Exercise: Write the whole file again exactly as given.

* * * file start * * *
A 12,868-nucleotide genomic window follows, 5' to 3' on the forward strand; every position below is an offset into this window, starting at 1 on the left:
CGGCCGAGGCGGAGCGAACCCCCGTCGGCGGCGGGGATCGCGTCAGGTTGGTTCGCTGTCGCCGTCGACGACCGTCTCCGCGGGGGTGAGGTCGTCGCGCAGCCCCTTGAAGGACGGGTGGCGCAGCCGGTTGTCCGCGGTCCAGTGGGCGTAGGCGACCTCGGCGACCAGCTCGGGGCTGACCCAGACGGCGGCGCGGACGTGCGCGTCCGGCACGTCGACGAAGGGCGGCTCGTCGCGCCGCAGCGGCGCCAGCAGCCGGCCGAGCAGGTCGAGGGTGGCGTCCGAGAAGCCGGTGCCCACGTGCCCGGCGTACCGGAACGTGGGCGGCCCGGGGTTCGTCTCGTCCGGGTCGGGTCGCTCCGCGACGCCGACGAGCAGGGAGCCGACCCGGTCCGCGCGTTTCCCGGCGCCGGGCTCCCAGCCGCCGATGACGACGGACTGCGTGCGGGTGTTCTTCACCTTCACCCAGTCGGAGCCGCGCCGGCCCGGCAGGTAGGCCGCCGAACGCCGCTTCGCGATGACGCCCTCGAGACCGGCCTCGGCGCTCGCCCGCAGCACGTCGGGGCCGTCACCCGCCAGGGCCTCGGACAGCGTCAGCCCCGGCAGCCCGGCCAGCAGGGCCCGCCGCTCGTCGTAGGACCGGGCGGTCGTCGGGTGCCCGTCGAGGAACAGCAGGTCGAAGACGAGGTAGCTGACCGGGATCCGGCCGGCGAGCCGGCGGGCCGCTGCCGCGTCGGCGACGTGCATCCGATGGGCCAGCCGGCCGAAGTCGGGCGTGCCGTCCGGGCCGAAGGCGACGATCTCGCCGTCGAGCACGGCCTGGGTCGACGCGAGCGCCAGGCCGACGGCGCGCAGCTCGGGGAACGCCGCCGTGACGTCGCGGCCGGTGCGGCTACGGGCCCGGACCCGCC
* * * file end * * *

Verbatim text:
A 12,868-nucleotide genomic window follows, 5' to 3' on the forward strand; every position below is an offset into this window, starting at 1 on the left:
CGGCCGAGGCGGAGCGAACCCCCGTCGGCGGCGGGGATCGCGTCAGGTTGGTTCGCTGTCGCCGTCGACGACCGTCTCCGCGGGGGTGAGGTCGTCGCGCAGCCCCTTGAAGGACGGGTGGCGCAGCCGGTTGTCCGCGGTCCAGTGGGCGTAGGCGACCTCGGCGACCAGCTCGGGGCTGACCCAGACGGCGGCGCGGACGTGCGCGTCCGGCACGTCGACGAAGGGCGGCTCGTCGCGCCGCAGCGGCGCCAGCAGCCGGCCGAGCAGGTCGAGGGTGGCGTCCGAGAAGCCGGTGCCCACGTGCCCGGCGTACCGGAACGTGGGCGGCCCGGGGTTCGTCTCGTCCGGGTCGGGTCGCTCCGCGACGCCGACGAGCAGGGAGCCGACCCGGTCCGCGCGTTTCCCGGCGCCGGGCTCCCAGCCGCCGATGACGACGGACTGCGTGCGGGTGTTCTTCACCTTCACCCAGTCGGAGCCGCGCCGGCCCGGCAGGTAGGCCGCCGAACGCCGCTTCGCGATGACGCCCTCGAGACCGGCCTCGGCGCTCGCCCGCAGCACGTCGGGGCCGTCACCCGCCAGGGCCTCGGACAGCGTCAGCCCCGGCAGCCCGGCCAGCAGGGCCCGCCGCTCGTCGTAGGACCGGGCGGTCGTCGGGTGCCCGTCGAGGAACAGCAGGTCGAAGACGAGGTAGCTGACCGGGATCCGGCCGGCGAGCCGGCGGGCCGCTGCCGCGTCGGCGACGTGCATCCGATGGGCCAGCCGGCCGAAGTCGGGCGTGCCGTCCGGGCCGAAGGCGACGATCTCGCCGTCGAGCACGGCCTGGGTCGACGCGAGCGCCAGGCCGACGGCGCGCAGCTCGGGGAACGCCGCCGTGACGTCGCGGCCGGTGCGGCTACGGGCCCGGACCCGCC